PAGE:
Ivey awards 14 grants to assist low-income and elderly residents
Gov. Kay Ivey has awarded 14 grants totaling $2.9 million to assist low-income and elderly residents with improvements to their homes to lower energy costs and improve home safety.
The grants support Alabama’s Weatherization Assistance Program which provides funds to keep homes warmer in the winter and cooler in summer and makes them more energy efficient. The grants target the elderly, people with disabilities and low-income families with children.
“Alabamians on limited incomes, especially during these difficult times, can often struggle to buy medicine and groceries when having to pay high heating and cooling bills,” Gov. Ivey said. “These grants offer tremendous relief by providing weatherization measures that make vast differences in sealing homes against the elements and reducing energy costs.”
Qualified homes are assessed to determine the most cost-effective energy efficient measures. Common improvements including installing insulation in attics, walls and floors; sealing air leaks around doors and windows; repairs and tune-ups to air-conditioning and heating units and replacing light bulbs with more energy efficient bulbs.
The improvements also reduce the risk of fires and other home hazards.
Grants are available in all 67 Alabama counties and work is managed through community action agencies and regional planning commissions.
The Alabama Department of Economic and Community Affairs is administering the grants from funds made available by the U.S. Department of Energy.
“ADECA joins with Gov. Ivey and these partner agencies to make the Weatherization Assistance Program the success it has been and will continue to be,” ADECA Director Kenneth Boswell said. “The improvements make a lasting impact in reducing home energy costs for those in need.”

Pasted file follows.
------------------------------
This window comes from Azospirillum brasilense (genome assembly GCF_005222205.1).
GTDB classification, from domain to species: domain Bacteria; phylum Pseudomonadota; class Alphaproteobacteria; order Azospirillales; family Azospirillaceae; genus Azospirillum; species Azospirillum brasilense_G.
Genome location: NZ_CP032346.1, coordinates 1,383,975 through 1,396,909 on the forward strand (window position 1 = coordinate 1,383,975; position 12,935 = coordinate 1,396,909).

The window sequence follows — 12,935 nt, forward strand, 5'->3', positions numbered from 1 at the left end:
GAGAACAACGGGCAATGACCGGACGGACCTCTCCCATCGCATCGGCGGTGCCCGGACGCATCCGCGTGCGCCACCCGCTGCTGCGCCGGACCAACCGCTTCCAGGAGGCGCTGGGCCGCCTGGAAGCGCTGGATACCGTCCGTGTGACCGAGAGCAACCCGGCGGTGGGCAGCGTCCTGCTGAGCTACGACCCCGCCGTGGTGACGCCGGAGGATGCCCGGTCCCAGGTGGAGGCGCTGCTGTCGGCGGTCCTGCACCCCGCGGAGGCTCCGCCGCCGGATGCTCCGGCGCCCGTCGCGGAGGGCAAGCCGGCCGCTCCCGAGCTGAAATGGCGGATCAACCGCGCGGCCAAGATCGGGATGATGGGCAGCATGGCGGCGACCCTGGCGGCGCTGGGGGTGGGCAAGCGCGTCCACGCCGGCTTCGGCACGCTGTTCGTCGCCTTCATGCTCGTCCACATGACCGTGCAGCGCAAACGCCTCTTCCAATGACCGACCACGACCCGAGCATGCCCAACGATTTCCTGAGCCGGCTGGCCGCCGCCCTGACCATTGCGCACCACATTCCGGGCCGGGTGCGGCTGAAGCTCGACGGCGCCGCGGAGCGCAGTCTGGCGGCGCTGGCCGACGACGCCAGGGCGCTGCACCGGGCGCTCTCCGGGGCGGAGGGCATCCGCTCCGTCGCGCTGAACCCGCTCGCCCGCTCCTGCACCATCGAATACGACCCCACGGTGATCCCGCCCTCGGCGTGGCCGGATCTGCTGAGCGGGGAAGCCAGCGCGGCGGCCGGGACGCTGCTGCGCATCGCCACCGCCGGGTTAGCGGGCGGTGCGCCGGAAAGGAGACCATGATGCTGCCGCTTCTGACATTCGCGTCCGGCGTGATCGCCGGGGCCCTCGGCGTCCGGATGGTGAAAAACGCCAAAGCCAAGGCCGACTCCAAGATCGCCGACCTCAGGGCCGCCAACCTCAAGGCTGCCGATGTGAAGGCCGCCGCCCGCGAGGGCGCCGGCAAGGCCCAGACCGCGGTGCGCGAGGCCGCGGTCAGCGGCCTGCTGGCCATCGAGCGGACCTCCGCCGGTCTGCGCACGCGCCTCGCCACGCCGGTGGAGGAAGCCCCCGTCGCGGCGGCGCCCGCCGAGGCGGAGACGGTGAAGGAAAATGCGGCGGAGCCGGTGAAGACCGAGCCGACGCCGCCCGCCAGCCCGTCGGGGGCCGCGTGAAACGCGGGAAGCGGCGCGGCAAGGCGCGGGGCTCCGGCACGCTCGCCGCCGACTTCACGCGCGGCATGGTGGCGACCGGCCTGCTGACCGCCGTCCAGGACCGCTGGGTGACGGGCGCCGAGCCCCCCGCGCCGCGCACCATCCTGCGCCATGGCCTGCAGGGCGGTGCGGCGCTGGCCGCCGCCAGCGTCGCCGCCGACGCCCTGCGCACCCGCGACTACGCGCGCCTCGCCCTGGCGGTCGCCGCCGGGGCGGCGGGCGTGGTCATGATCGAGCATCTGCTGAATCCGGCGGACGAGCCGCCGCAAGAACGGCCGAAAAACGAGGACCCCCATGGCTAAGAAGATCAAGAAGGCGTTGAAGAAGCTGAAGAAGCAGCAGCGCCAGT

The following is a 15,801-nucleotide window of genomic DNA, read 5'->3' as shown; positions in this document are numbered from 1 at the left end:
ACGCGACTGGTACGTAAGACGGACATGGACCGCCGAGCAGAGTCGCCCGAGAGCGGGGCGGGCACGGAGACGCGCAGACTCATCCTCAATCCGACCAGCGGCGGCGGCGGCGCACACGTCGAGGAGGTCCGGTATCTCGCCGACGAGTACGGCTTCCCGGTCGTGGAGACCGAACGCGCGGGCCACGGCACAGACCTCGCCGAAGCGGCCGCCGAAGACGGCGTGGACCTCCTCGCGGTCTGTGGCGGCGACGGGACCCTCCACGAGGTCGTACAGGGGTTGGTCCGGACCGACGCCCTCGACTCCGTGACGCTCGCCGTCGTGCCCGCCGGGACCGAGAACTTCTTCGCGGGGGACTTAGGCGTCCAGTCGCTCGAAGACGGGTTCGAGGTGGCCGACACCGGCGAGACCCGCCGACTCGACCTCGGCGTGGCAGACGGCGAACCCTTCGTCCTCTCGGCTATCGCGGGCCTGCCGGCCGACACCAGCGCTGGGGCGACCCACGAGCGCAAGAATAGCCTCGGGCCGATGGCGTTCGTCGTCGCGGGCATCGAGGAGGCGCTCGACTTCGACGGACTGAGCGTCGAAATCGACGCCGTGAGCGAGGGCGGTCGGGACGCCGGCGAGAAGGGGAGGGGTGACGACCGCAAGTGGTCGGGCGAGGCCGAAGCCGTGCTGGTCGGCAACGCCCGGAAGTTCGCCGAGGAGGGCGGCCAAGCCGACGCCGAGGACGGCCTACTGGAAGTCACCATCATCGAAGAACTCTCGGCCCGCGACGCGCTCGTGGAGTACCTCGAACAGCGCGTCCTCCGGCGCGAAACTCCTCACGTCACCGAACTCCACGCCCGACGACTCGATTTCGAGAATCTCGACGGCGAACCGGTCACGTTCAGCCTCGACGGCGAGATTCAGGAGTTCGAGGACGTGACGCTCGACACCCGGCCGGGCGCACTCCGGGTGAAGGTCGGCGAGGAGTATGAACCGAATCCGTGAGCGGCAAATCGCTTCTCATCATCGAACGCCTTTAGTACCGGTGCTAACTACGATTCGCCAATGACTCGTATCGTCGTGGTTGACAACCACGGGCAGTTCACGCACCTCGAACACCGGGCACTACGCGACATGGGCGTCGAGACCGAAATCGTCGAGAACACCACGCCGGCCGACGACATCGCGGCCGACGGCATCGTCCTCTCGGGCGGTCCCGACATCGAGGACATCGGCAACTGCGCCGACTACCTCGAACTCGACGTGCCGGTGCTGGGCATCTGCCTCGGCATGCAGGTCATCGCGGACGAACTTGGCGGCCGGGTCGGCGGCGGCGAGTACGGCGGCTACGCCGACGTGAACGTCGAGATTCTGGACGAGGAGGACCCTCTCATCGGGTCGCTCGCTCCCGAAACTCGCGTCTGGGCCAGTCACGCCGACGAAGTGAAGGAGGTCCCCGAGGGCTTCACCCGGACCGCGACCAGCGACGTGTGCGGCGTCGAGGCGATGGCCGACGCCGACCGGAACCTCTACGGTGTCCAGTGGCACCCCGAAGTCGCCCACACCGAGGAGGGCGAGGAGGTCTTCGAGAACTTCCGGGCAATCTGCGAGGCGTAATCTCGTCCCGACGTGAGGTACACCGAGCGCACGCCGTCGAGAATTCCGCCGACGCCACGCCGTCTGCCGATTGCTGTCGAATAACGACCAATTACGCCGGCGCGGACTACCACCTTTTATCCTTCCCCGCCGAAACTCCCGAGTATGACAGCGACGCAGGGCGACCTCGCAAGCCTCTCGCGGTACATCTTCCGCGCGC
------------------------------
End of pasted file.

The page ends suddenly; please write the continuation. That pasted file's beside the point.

Listed (geographically) are grant amounts, community action agencies responsible for the programs, the counties served and their telephone number. Applicants should contact those agencies.
$107,309 to Community Action Agency of Northwest Alabama (Colbert, Franklin and Lauderdale) 256-766-4330
$171,342 to Community Action Partnership Huntsville/Madison and Limestone Counties (Limestone and Madison) 256-851-9800
$292,188 to Community Action Agency of Northeast Alabama Inc. (Blount, Cherokee, DeKalb, Etowah, Jackson, Marshall and St. Clair) 256-638-4430
$217,595 to Community Action Partnership of North Alabama (Cullman, Lawrence, Marion, Morgan, Walker and Winston) 256-355-7843
$205,533 to Community Service Programs of West Alabama Inc. (Bibb, Fayette, Greene, Hale, Lamar, Pickens, Sumter and Tuscaloosa) 205-752-5429
$388,664 to Jefferson County Committee for Economic Opportunity (Jefferson) 205-327-7500
$171,872 to Community Action Agency of Talladega, Clay, Randolph, Calhoun and Cleburne (Calhoun, Clay, Cleburne, Randolph and Talladega) 256-362-6611
$61,577 to Community Action Committee Inc. of Chambers-Tallapoosa-Coosa (Chambers, Tallapoosa and Coosa) 256-825-4287
$265,673 to Central Alabama Regional Planning and Development Commission (Autauga, Chilton, Dallas, Elmore, Macon, Perry, Russell and Shelby) 334-262-4300
$106,277 to Alabama Council on Human Relations Inc. (Lee) 334-821-8336
$155,278 to Montgomery County Commission (through Central Alabama Regional Planning and Development Commission) (Montgomery) 334-832-1210
$267,420 to Organized Community Action Program Inc. (Barbour, Bullock, Butler, Coffee, Covington, Crenshaw, Dale, Geneva, Henry, Houston, Lowndes and Pike) 334-566-1712
$297,008 to Mobile Community Action Inc. (Choctaw, Mobile and Washington) 251-457-5700
$192,264 to Community Action Agency of South Alabama (Baldwin, Clarke, Conecuh, Escambia, Marengo, Monroe and Wilcox) 251-626-2646
ADECA administers a wide range of programs that support law enforcement, victim programs, economic development, water resource management, energy conservation and recreation.
By Lisa Tindell Big retailers have a corner on the market since most are allowed to remain open to the... read more